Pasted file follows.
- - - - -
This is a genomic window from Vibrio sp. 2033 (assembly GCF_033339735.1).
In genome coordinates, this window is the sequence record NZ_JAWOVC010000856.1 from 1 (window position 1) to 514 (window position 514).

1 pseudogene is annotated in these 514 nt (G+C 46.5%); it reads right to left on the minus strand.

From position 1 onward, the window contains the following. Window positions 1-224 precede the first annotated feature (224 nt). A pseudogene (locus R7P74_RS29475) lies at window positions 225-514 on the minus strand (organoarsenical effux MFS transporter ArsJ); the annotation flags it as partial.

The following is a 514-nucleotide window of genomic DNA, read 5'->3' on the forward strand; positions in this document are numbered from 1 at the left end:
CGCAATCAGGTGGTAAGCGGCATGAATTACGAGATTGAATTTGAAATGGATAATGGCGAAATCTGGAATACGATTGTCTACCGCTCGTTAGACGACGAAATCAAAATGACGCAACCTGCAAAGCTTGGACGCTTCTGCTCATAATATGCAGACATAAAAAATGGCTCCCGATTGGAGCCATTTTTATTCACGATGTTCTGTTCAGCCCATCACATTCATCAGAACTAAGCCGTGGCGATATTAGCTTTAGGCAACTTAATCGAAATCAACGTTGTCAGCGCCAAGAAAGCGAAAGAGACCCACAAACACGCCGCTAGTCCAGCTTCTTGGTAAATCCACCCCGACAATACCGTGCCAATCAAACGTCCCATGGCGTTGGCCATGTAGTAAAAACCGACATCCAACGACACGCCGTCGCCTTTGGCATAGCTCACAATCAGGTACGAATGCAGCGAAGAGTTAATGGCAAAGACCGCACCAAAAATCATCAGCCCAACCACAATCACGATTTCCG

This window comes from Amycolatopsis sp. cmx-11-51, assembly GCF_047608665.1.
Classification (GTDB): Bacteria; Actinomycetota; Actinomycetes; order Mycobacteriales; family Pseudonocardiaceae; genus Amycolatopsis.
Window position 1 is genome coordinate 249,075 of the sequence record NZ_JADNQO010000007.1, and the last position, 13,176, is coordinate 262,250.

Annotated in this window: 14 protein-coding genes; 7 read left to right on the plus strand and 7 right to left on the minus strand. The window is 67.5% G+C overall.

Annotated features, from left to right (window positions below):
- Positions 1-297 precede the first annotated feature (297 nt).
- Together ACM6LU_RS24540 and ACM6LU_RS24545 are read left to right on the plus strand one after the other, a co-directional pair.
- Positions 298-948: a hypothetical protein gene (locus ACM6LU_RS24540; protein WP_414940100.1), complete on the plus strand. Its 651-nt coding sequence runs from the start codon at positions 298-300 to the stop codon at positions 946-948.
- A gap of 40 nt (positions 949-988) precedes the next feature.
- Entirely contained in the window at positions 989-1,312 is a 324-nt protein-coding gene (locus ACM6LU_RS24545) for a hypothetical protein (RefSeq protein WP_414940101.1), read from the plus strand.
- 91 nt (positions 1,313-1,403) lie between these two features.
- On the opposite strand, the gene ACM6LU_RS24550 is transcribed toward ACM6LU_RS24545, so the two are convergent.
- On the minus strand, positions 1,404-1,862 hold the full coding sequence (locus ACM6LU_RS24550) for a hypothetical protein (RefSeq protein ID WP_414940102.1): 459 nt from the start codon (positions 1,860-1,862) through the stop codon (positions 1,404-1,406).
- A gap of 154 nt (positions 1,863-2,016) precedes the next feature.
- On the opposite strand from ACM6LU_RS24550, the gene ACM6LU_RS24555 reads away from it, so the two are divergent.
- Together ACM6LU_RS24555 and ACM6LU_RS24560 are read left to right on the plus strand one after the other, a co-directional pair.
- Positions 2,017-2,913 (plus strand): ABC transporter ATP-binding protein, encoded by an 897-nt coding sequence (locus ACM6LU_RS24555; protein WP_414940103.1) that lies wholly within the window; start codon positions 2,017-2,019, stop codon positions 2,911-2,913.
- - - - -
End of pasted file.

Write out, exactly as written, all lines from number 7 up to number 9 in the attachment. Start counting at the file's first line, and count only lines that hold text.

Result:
This window comes from Amycolatopsis sp. cmx-11-51, assembly GCF_047608665.1.
Classification (GTDB): Bacteria; Actinomycetota; Actinomycetes; order Mycobacteriales; family Pseudonocardiaceae; genus Amycolatopsis.
Window position 1 is genome coordinate 249,075 of the sequence record NZ_JADNQO010000007.1, and the last position, 13,176, is coordinate 262,250.